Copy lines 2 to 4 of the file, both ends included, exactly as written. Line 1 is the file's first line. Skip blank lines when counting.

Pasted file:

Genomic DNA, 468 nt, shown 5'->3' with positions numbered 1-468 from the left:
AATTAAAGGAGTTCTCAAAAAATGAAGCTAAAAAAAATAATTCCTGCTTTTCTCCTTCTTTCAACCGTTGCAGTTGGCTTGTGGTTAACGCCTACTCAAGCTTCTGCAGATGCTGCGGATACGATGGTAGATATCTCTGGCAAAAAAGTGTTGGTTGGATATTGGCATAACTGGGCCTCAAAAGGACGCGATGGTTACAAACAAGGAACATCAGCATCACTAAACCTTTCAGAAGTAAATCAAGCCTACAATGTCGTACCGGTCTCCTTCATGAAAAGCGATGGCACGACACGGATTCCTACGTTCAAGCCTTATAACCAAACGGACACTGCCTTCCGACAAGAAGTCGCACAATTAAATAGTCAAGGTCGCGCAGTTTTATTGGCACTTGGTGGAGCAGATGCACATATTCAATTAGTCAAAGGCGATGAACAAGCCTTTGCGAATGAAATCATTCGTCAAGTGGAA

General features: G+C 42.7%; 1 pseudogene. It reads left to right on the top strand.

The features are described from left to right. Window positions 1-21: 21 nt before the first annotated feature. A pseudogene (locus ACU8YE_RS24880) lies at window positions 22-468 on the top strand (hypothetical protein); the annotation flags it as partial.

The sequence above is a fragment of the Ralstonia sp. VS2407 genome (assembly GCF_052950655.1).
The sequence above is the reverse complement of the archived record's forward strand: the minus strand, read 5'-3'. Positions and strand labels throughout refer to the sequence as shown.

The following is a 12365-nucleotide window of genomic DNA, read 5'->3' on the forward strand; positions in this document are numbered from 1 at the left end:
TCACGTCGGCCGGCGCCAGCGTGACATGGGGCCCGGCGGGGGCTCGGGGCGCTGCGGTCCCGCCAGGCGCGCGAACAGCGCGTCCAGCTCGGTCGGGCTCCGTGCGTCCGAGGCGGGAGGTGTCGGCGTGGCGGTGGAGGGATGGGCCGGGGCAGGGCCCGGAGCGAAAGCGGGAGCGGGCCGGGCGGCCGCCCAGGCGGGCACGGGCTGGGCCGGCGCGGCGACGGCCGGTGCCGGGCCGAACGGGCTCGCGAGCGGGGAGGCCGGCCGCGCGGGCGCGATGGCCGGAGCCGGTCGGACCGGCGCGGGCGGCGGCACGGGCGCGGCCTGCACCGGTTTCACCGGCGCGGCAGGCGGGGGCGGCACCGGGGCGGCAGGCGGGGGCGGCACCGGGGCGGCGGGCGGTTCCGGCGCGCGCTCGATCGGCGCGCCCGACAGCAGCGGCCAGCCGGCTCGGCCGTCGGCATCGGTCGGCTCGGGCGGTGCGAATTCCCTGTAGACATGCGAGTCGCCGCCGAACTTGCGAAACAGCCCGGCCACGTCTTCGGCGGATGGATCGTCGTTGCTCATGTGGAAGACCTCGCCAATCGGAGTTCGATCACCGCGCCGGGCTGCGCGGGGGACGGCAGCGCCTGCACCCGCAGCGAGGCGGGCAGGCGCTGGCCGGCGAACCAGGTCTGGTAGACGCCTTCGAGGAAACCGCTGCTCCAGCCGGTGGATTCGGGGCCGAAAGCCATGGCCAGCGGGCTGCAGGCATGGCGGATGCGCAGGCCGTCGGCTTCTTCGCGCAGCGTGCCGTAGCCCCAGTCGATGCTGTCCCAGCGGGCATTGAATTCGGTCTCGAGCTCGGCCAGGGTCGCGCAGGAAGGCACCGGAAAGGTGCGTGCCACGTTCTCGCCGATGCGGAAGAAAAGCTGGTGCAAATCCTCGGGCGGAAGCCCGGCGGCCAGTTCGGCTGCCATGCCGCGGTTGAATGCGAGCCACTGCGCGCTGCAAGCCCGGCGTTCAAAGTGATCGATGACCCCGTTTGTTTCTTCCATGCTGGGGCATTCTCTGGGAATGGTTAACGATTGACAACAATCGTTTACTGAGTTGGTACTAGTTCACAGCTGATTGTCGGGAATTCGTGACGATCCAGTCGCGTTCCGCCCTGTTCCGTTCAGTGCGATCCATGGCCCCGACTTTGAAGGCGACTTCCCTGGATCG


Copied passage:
AATTAAAGGAGTTCTCAAAAAATGAAGCTAAAAAAAATAATTCCTGCTTTTCTCCTTCTTTCAACCGTTGCAGTTGGCTTGTGGTTAACGCCTACTCAAGCTTCTGCAGATGCTGCGGATACGATGGTAGATATCTCTGGCAAAAAAGTGTTGGTTGGATATTGGCATAACTGGGCCTCAAAAGGACGCGATGGTTACAAACAAGGAACATCAGCATCACTAAACCTTTCAGAAGTAAATCAAGCCTACAATGTCGTACCGGTCTCCTTCATGAAAAGCGATGGCACGACACGGATTCCTACGTTCAAGCCTTATAACCAAACGGACACTGCCTTCCGACAAGAAGTCGCACAATTAAATAGTCAAGGTCGCGCAGTTTTATTGGCACTTGGTGGAGCAGATGCACATATTCAATTAGTCAAAGGCGATGAACAAGCCTTTGCGAATGAAATCATTCGTCAAGTGGAA

General features: G+C 42.7%; 1 pseudogene. It reads left to right on the top strand.

The features are described from left to right. Window positions 1-21: 21 nt before the first annotated feature. A pseudogene (locus ACU8YE_RS24880) lies at window positions 22-468 on the top strand (hypothetical protein); the annotation flags it as partial.